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GCHQ plans to use DNS filter to counter cyber-attacks

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16 September 2016

The chief of GCHQ and the new NCSC said that the spy agencies planned to partner with UK ISPs to use DNS filtering to curb cyber-attacks.

Speaking at the Billington Cyber-Security Summit, Ciaran Martin, boss of Government Communication Headquarters (GCHQ) and the new public-facing National Cyber Security Centre (NCSC), spoke of the spy agency's plan to use DNS filters to curb cyber-attacks.

Martin said in his speech, ''We're exploring a flagship project on scaling up DNS filtering: what better way of providing automated defences at scale than by the major private providers effectively blocking their customers from coming into contact with known malware and bad addresses? Now it's crucial that all of these economy-wide initiatives are private sector led. The government does not own or operate the internet. Consumers must have a choice. Any DNS filtering would have to be opt out based. So addressing privacy concerns and citizen choice is hardwired into our programme.''

GCHQ is said to routinely use DNS filtering to filter out certain part of the internet which the government asked to be banned. Among the most notable and recent cases was ex-prime minister David Cameron's decision to ban certain types of pornographic content.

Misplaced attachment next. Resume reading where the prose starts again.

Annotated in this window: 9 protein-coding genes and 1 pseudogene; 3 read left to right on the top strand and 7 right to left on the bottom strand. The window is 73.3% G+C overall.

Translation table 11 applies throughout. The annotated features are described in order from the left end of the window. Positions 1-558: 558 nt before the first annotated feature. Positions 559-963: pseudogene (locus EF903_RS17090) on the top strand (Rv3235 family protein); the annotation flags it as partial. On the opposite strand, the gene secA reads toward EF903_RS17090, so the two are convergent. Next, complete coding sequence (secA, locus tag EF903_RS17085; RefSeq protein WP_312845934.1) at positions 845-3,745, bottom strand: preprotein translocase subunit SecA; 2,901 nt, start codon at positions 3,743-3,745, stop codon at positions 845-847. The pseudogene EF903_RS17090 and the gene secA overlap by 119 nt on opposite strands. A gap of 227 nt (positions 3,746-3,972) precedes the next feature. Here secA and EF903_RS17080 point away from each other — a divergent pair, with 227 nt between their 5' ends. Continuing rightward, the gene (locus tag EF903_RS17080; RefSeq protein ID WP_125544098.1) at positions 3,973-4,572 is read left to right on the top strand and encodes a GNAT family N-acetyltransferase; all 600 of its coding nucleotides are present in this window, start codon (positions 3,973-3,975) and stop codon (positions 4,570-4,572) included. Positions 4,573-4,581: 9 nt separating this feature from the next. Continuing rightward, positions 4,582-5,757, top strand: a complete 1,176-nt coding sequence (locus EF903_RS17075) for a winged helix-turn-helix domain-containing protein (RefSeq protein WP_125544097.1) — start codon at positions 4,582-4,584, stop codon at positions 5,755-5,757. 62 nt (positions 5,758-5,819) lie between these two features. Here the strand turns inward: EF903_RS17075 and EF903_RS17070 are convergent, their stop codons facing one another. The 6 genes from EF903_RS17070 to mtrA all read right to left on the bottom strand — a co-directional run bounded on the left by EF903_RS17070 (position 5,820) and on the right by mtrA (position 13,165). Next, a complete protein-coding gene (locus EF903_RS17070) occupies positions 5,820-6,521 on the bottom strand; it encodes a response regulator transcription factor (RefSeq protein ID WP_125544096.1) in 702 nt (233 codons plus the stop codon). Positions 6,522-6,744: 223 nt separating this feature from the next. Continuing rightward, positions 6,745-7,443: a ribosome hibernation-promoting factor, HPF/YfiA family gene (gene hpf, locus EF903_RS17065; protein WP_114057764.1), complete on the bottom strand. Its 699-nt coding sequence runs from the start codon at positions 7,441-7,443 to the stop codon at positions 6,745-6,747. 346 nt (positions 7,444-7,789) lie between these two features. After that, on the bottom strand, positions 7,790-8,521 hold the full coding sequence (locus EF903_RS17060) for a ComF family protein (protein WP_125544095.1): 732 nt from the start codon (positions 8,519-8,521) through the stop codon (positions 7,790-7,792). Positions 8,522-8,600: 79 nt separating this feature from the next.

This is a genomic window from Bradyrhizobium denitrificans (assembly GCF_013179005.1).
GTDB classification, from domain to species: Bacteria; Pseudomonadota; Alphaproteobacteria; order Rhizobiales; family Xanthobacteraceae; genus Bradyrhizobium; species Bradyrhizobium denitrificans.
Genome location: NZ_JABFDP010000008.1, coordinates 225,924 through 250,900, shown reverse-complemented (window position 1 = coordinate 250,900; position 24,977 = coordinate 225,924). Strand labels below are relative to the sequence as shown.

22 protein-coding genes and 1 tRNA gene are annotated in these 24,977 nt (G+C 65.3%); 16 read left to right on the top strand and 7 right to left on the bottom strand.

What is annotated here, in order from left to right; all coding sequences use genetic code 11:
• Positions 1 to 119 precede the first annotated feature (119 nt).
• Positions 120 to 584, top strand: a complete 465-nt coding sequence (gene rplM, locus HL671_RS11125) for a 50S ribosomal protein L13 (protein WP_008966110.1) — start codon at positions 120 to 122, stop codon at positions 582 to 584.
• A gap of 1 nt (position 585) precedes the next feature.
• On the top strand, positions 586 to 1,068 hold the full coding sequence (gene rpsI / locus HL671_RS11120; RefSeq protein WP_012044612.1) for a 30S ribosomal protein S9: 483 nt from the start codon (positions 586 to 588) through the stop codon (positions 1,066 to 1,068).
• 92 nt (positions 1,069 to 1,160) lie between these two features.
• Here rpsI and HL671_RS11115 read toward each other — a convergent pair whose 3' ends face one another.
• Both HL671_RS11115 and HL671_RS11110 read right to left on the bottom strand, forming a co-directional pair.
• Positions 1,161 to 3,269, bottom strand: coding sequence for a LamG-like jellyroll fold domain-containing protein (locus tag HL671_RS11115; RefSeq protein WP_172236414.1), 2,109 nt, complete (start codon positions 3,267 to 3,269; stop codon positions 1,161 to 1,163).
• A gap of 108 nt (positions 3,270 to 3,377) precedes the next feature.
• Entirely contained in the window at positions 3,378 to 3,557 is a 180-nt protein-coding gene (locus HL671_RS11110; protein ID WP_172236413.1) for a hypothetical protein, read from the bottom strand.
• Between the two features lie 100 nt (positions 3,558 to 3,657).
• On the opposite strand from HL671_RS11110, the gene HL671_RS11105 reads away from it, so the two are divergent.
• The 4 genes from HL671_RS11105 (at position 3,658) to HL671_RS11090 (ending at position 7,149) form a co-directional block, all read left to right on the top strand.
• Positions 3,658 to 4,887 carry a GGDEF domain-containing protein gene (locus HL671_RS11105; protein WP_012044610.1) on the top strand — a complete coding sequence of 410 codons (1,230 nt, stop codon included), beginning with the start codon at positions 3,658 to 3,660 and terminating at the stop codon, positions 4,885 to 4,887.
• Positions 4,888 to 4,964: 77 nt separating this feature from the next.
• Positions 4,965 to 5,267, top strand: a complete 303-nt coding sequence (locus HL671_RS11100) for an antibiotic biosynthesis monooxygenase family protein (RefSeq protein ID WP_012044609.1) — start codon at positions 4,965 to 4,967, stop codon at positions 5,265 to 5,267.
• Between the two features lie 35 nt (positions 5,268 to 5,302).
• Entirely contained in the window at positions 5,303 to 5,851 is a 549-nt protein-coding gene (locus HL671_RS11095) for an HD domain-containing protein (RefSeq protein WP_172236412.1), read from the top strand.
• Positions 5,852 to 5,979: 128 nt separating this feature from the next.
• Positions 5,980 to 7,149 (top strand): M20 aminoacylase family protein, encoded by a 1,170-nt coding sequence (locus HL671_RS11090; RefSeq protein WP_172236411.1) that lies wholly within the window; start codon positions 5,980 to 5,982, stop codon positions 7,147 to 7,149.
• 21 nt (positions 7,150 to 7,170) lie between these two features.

The spy agency was now considering the using the same method to block known bad web addresses capable of infecting a machine with malware, often disguised as legitimate domains.

Among the NCSC's plans is development of automated defences to protect against high-volume but relatively unsophisticated cyber-attacks.

The NCSC would prioritise the defence of government networks and those of national level importance, but Martin also dwelt on ways in which it would consider improving the UK's overall cybersecurity.

The digital economy contributed to one-eighth of the UK's gross domestic product (GDP), the highest in the G20 group of industrialised economies, and Martin said retaining public confidence in online transactions and ensuring economic growth was a priority in the same way as protecting national security.





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